He is best known as the creator of the Labyrinth, a huge maze located under the court of King Minos of Crete, where the Minotaur, a half-man half-bull creature dwelt. According to the myth, the king of Athens was forced to pay tribute to King Minos by sending seven young men and seven young women each year to Crete, in order to be sacrificed to the Minotaur.
Later, Daedalus was kept imprisoned in a tower in Crete, so that the secret of the Labyrinth would not be spread to the public. In order to escape, Daedalus created two sets of wings for himself and his young son Icarus, by using feathers and glueing them together with wax. He gave one of the sets to Icarus and taught him how to fly. However, he warned him not to fly too high as the sun would melt the wax, nor too low as the sea water would soak the feathers. They left the tower jumping off the window and started flying towards freedom.
Unfortunately, Icarus, forgetting his father's advice, started flying higher and higher, thus causing the wax on his wings to melt; he fell into the sea and drowned, while a nearby island took the name Icaria after him.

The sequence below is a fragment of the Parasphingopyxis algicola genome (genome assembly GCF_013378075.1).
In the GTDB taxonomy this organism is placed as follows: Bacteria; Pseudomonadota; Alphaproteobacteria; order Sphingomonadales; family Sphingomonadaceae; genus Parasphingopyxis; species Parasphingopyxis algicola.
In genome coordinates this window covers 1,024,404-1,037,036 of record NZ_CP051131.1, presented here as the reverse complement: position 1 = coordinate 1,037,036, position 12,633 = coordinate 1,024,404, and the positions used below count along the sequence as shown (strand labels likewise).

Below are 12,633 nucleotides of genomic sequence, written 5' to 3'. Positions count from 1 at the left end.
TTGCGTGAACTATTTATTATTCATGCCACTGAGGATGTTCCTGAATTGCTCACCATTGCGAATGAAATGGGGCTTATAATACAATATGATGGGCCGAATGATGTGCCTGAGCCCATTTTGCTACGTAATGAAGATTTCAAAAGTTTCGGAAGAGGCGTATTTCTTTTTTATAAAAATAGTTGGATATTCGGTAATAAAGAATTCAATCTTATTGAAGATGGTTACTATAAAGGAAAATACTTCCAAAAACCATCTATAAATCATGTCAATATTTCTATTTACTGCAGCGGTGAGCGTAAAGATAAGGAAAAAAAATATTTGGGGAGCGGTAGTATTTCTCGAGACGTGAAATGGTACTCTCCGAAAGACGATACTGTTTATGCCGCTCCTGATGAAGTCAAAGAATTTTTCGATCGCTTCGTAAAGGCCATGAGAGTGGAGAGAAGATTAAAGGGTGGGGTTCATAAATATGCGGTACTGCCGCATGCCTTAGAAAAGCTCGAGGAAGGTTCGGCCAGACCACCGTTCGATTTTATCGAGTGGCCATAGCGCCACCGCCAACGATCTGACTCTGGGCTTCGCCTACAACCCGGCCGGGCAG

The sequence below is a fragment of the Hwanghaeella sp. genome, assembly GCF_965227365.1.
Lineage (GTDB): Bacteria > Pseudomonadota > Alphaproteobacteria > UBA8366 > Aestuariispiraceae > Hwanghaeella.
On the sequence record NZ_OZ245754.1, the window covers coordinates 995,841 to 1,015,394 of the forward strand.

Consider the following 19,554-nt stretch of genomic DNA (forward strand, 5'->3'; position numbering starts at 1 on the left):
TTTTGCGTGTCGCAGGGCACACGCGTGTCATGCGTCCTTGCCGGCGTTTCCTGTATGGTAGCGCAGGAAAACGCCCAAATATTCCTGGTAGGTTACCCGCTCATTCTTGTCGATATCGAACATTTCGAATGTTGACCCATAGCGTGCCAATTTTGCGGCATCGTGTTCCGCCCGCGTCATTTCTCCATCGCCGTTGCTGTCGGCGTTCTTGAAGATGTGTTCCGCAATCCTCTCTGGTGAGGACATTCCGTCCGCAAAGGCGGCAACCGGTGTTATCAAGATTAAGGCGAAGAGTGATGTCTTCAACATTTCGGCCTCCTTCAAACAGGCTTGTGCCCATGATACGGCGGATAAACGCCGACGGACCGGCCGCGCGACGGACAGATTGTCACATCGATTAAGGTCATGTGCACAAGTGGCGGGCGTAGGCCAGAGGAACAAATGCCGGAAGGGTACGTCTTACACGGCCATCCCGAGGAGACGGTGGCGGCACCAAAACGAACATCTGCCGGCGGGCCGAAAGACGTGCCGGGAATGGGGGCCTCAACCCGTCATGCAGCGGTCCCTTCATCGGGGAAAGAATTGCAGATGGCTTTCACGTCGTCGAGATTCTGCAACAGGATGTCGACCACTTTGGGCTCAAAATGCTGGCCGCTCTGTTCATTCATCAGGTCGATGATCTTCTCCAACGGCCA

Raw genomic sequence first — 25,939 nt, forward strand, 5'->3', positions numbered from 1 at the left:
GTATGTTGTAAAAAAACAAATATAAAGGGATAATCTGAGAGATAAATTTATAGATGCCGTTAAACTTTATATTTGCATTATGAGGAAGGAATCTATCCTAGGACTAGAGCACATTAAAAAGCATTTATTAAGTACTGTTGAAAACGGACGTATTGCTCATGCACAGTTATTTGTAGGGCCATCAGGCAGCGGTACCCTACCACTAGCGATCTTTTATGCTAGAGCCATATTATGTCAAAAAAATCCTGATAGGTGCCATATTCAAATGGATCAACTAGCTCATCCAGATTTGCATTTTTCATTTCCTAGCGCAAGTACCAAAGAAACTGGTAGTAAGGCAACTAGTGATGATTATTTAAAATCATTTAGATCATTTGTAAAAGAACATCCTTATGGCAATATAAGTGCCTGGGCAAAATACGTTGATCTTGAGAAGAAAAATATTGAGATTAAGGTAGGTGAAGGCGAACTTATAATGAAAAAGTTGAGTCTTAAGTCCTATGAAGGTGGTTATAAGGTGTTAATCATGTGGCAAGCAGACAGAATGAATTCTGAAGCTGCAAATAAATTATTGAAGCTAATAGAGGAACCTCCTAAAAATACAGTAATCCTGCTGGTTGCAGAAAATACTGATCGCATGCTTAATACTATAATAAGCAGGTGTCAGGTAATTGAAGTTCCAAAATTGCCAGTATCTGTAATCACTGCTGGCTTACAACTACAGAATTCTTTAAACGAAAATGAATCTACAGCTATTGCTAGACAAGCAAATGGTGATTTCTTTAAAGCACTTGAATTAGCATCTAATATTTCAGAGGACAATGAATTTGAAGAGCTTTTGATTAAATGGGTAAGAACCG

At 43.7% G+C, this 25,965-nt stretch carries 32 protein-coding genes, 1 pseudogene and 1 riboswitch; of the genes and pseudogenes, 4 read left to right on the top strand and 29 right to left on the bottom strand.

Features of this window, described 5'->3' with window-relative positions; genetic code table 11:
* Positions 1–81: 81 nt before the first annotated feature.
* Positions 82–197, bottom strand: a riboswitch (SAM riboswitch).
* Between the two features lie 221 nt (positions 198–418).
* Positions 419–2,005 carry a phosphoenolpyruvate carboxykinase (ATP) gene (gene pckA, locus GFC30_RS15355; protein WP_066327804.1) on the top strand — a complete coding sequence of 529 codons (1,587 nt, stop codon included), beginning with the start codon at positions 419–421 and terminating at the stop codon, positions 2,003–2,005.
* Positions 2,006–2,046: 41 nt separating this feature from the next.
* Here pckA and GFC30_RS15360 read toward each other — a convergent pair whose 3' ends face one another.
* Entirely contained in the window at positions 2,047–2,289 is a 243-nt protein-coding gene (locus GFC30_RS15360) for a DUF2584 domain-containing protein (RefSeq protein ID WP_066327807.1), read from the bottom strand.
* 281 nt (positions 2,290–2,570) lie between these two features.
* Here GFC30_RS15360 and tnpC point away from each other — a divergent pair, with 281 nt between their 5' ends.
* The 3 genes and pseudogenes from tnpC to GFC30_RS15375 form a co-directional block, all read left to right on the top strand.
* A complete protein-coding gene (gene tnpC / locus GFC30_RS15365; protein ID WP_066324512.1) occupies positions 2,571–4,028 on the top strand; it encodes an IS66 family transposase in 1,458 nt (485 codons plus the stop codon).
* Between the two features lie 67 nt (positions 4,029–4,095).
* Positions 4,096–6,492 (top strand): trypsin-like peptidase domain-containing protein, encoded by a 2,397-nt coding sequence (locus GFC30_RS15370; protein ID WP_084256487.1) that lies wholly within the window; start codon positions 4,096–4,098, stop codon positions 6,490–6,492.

Daedalus eventually reached the island of Sicily, where he was welcomed at the court of King Cocalus. There, he built a temple in the name of Apollo and offered his wings to the god. In the meantime, Minos had started a search for Daedalus. Going from place to place, he asked if anyone could solve the riddle of running a string through a spiral seashell. When he went to Sicily, Cocalus knew that Daedalus would be able to solve the riddle and asked him to do so. Daedalus took an ant and attached the string to it, and then lured it into the seashell with a drop of honey.
Thus, Minos found out that Daedalus was hiding in Cocalus' court, and demanded that he be sent to him. Cocalus told Minos he could first relax and take a bath; when Minos went into the bath, Cocalus' daughters killed him.
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